As a result of the increased globalisation of the world’s markets, firms are looking to capitalise on the availability of suitable new business areas wherever possible. Accordingly, commercial joint ventures (JVs) have risen in stature and frequency in recent years. Today, JVs have become an important feature of the modern corporate landscape.

JVs serve to marry firms both domestically and internationally, enabling companies to explore and develop their functions, and allowing them to internationally source and distribute their goods, services and intellectual property. The recent economic downturn has only served to make JVs more popular, as they allow firms to capitalise on strategic opportunities, via alliances, which would have been unavailable to them otherwise. JVs have become particularly popular in capital intensive industries such as oil and gas exploration, mineral extraction, and the metals processing sectors.

For firms embarking upon a JV, there are a number of clear advantages. Among these is providing parties to the venture an effective and timely entry into a new and potentially lucrative market. This is particularly important for small and medium enterprises (SMEs) which may not otherwise be able to access an international market without a JV. This democratisation of international markets is also pivotal to SMEs as it allows participants to dramatically reduce their financial outlays by teaming with one or more partner companies. Capital and resource sharing enables firms to not only save money, but also to reduce risk levels.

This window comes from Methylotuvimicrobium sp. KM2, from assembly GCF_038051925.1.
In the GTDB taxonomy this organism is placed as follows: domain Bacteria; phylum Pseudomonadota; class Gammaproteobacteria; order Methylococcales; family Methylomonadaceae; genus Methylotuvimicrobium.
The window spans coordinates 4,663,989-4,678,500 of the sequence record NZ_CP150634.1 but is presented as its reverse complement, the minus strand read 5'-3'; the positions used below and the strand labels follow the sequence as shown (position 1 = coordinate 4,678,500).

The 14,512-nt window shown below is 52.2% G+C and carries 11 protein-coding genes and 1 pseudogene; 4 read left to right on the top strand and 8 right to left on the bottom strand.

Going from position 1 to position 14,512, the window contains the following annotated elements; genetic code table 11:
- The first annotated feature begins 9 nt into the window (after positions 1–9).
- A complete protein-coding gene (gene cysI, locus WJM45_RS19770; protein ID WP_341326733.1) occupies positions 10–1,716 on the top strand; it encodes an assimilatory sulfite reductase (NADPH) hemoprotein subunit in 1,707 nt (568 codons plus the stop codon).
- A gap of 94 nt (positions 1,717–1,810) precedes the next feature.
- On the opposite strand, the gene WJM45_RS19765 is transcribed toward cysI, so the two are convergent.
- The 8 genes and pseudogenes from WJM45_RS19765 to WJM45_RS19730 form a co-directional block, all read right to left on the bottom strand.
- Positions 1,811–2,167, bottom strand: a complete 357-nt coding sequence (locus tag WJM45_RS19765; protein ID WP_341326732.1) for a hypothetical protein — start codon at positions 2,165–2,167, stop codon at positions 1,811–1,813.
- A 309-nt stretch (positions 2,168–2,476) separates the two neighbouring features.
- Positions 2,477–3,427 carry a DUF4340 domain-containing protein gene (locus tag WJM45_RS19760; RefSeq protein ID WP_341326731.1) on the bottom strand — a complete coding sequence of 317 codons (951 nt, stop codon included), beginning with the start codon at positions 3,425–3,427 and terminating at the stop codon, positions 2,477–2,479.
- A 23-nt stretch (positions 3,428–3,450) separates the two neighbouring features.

Junior firms within a JV are afforded the opportunity to work with larger corporations, giving them the chance to develop, manufacture and market new products, often in a new market. Access to new and emerging markets can be a key motivator for businesses looking to enter a JV, as increased sales and more sophisticated research and development capabilities can be pursued when more than one firm is engaging with a market.

Jan-Mar 2015 issue

Richard Summerfield